“The pages are still blank, but there is a miraculous feeling of the words being there, written in invisible ink and clamoring to become visible”
I have a notebook that sits upon my shelf, worn and dusted through these many years. Unassuming in presentation, you might never expect the pages to be ripely filled with such magnificence.
Such is the case, when reality becomes shrouded by illusion—our minds whittling away, weaving stories of all that might have been… boldly seizing the pen, to rewrite its version of that which it believes to be true.
Inside these pages, folded neatly, a ticket stub from my very first ballet. It was Christmas, 1987, and the ticket was a gift to my Mother. In the 1950s, she had worked as a waitress, and just down the street from the Cleveland Playhouse theater. Her eyes would always pull into a smile as she recalled the moments of her ‘memories past’—watching the women, dressed ‘to the nines’ in their ball gowns, and returning from a late night show. In those days, a theater such as this held no place for a simple diner waitress. But on this particular blustery, bitter winter’s night, she and I would be taking in a show.
Another page frames the note from my father, sent one Easter while I was stationed so very far away. My Father wasn’t ever one for letter writing, but on that day he was compelled to send me a short note, reading simply:
“I miss you, and wish you were here. It would have been a much better Easter.”
It was by far the best note I had ever, in my life, received. Because, it was then that I realized how widely a heart could be opened.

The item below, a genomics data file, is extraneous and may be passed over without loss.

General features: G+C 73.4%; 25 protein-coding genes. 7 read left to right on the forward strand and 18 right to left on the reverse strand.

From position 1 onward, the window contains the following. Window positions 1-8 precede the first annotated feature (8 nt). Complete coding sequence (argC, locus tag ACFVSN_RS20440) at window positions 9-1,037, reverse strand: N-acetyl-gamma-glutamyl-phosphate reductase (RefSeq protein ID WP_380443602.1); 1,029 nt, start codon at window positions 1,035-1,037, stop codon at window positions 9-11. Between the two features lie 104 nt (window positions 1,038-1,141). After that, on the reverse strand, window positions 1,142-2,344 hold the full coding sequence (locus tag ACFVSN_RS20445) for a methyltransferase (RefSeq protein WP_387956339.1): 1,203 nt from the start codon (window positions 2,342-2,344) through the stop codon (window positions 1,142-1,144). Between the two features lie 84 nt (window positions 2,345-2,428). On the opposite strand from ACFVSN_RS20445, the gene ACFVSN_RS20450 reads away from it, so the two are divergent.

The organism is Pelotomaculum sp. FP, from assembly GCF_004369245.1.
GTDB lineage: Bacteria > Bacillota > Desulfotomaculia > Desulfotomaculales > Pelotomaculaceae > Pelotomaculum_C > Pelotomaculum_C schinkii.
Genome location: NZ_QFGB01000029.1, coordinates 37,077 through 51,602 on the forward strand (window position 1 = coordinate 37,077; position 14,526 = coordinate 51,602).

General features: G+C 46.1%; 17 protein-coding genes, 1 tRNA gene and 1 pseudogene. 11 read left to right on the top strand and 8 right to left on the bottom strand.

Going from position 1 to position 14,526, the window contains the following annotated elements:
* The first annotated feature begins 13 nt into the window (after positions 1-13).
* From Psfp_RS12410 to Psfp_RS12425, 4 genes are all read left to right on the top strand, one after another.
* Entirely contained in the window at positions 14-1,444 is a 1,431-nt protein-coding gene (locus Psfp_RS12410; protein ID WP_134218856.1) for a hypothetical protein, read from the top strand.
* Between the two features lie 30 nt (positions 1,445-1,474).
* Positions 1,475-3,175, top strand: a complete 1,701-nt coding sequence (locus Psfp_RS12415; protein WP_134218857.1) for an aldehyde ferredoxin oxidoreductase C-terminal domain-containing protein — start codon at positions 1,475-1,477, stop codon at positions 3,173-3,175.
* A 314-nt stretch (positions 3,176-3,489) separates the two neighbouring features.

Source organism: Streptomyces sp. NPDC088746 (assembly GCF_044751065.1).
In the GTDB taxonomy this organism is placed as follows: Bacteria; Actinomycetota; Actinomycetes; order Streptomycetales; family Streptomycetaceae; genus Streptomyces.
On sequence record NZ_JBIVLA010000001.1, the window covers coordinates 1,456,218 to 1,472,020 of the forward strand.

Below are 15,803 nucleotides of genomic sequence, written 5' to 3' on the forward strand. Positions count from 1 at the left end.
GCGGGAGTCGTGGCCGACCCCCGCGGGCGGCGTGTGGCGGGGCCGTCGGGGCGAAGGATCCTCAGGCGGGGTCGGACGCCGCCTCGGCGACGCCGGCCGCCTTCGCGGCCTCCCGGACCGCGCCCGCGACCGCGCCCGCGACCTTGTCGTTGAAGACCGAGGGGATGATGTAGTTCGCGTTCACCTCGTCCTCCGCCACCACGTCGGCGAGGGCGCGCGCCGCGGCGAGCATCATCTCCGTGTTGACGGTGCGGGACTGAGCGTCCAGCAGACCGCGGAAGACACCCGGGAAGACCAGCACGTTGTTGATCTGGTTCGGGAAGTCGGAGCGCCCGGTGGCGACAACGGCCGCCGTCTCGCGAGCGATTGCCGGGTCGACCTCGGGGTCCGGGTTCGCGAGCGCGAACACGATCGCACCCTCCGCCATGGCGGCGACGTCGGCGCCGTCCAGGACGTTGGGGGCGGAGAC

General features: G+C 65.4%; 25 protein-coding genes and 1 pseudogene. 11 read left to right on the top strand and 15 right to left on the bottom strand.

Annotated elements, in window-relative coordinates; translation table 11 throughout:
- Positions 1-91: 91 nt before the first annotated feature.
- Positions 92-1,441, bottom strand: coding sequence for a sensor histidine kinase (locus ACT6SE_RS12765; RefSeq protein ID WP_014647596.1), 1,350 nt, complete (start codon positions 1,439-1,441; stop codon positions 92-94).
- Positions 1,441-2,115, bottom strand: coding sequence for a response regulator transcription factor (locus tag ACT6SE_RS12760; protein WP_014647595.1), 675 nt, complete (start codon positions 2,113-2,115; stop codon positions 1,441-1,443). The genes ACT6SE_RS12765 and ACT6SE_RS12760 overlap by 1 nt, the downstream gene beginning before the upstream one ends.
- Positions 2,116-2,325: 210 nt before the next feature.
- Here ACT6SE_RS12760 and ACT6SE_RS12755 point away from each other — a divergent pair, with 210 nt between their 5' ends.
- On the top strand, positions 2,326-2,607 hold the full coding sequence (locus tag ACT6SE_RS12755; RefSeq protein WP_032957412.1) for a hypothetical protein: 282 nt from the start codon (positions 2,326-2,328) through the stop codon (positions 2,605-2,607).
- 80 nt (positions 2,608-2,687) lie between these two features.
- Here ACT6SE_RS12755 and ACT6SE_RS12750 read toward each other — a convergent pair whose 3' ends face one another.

On the pages following are scattered ‘snapshots’ of my many mommy memories—a taped sequin from my toddler daughter’s favorite light-up shoes and a broken piece of my son’s Buzz Lightyear helmet.
And taped to another, and most certainly the reason why this book never quite closes… a half crushed peanut shell from a walkabout in the park with my very best spiritual friend.
I’ll bet you never realized just how good squirrel feeding was for one’s soul?
It’s so easy to get swept away in the trivial… the noise of our day can prove to be a noteworthy distraction.
My dears, there will always be those whose words might injure, dissuade, or otherwise pull you away from the little things that make life so very much, worthwhile.
That’s why I keep this notebook on my shelf—because these memories become far-more important as time and life circumstance begins to steal them away. In this way, my memories can stay.
And on those days when life seems intent on mottling up my moments… I simply dust off my notebook, flip through a few pages and am reminded,
“No, dear…this is my story.“
I know it must seem such a silly approach—but, I believe theses pages exist for those tales, yet to be told.
And always, I choose to write my own damned story.
Namaste, and many blessings, my most beautiful friends
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Ed: Sara Crolick
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